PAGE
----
Saturday, January 19, 2013

History and Hope

Is it just me? Or are we in a season of struggle? And for once, when I say, “we,” I don’t just mean me and my family. I think I’ve already established that we’re there. And we’re working our way through it.  But as I pause and take a look around me, I am suddenly very aware of the struggles in the lives of those closest to me. There is cancer here, death of a beloved family member there, struggles to raise a child with special needs, extended unemployment, not enough employment (you know, when technically you have a job, but it doesn’t cover all the bills and needs – never mind the wants), oh wait – there’s cancer again, debilitating chronic pain, a home that is broken into and violated, a gross injustice that carries on for months – maybe years, family members who can no longer care for themselves, family members who won’t grow up and take care of themselves. On and on. And that’s just in my little circle – my little corner of the world. It’s exhausting. And draining. And, yes, let’s just say it, a little depressing.

How do we keep going amidst all this hurt, pain, and struggle? If you’re like me, it doesn’t always cut it to turn to a positive mantra about embracing the pain; bucking up and plowing through despite of it all; light at the end of the tunnel; things will get worse before they get better. No. That really doesn’t help. My husband used to say, “well, it can’t get worse that it is now.” I’d give him a level stare (sometimes a glare) and icily ask him to refrain from saying that because you know what, it really could get worse (and oftentimes did), and while I’m not superstitions, I’m not willing to tempt fate – or anything else –  by throwing that out there.

In long, Saturday afternoon conversations, (the woman who is practically) my sister often gently reminds me that this life is just preparation. It’s not the end goal. Our eyes need to be on heaven – not this broken place that is full of trouble. And while I’m in agreement with that, there is part of me that cries out for just a little bit more here on earth. While I’m here, I just need a little something to hang on to when it gets rough.

Two of the things I hang on to, are history and hope.

History is important to me because I hang on to everything. Just ask my husband. Getting me to get rid of anything is nearly impossible. Every issue of National Geographic magazine from 2001 to 2003 that I never even read? Keep ‘em – I might want to read them some day and my daughter might find them interesting for a school project. Every paper that I ever wrote between Kindergarten and Senior Year in college? Got ‘em – it’s my evolution as a writer and I need to know where I’ve been (even when I was there in crayon). Personalized cards printed with our address from three homes ago? Check. Day planners from a decade ago? Check. (Almost) every note from my best friend in high school that we passed between classes (not telling you how old those are) for four years? Check. I . Keep. Everything.

But all joking aside, I keep things because they are part of who I am, and they tell me where I’ve been. I keep a record of my experiences for the same reason. And in times of trouble, I can look back on those records and see the journeys I have been on, the mountains I’ve had to climb, the valleys I have wandered through, and yes, the fact that I have come out on the other side of those every time. And in each of those records – journal entries, cards, notes on post-its – I see consistently who has walked beside me each step of the way; keeping promises; staying faithful; holding me close. This personal friend and stalwart companion; this God of all comfort; this Jesus is woven into my history. He is the reason I have evidence that I can get through life’s stormy troubles – whatever may come. And He holds the key to my other talisman: hope.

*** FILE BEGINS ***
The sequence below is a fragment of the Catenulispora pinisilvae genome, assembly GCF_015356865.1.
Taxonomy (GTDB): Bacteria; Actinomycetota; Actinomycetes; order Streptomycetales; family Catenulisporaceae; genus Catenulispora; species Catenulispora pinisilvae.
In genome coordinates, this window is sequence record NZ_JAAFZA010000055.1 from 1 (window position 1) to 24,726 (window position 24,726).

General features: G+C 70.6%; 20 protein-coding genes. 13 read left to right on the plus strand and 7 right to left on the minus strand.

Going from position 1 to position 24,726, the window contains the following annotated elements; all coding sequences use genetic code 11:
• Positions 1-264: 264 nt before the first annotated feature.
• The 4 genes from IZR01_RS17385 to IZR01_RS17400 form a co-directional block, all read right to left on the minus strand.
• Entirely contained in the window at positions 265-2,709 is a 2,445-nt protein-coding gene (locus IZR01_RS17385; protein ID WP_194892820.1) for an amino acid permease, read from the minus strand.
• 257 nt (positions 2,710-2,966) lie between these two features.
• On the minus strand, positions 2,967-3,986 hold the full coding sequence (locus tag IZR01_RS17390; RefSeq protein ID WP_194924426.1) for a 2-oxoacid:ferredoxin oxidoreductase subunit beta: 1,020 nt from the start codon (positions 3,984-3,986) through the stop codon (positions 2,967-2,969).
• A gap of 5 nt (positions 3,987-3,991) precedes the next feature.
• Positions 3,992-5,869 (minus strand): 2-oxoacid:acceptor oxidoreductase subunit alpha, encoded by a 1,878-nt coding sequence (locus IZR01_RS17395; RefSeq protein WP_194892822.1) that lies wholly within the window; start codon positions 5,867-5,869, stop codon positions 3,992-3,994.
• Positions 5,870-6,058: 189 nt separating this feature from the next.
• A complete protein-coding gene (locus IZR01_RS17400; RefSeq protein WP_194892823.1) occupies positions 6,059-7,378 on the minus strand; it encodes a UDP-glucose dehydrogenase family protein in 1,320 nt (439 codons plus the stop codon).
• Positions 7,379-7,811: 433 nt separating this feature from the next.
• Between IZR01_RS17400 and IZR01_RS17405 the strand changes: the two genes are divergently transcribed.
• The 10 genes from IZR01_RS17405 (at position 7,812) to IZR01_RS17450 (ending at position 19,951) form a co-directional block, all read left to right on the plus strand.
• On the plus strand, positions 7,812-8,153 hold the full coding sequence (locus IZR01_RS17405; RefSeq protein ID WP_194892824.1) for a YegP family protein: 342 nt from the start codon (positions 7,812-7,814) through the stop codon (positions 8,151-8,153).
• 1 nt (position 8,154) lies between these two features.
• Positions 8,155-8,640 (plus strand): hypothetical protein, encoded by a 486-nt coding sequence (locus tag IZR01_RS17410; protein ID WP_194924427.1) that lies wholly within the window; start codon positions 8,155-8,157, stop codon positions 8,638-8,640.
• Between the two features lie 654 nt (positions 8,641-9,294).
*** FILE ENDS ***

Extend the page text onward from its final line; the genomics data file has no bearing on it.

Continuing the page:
Hope has been called many things. Emily Dickenson said, "Hope" is the thing with feathers—That perches in the soul—And sings the tune without the words—And never stops—at all. The writer of Hebrews says that our hope is an anchor for the soul. philosophy skincare put hope in a jar and charges $115 for eight ounces.

My hope comes from knowing my world is held in the hands of the one who created it – and that His plans for me are good. I don’t always know what those plans are – and that is such a struggle for a person who does not like surprises and who likes to plan everything – but I’m learning to trust Him more each day, and that will be enough for now. My hope comes from promises kept – His promises for my care and, yes, comfort. Some of them have wound up being pretty miraculous. But they’ve never failed. My hope comes from seeing changes around me – mainly in myself as I’m striving to be better than I am now, but also in those close to me who are pulling close to Him, and then evidencing change in their lives as well.

What about you? What’s your history? What’s your hope?

It’s a broken, troubled world out there. And it’s not necessarily getting better. But I believe we are called to hope in this broken time: to have hope, and to be hope, and to show the way to hope. Having a history of promises kept and faithfulness in evidence, gives me hope, and calls me to come ahead to another day. To another journey. To another bend in the road. There will always be something before us: some mountain to climb or some valley to go through. We can’t stand still. There is only moving forward. But to do so with history behind us and hope before us – well, that makes all the difference in the going, doesn’t it?

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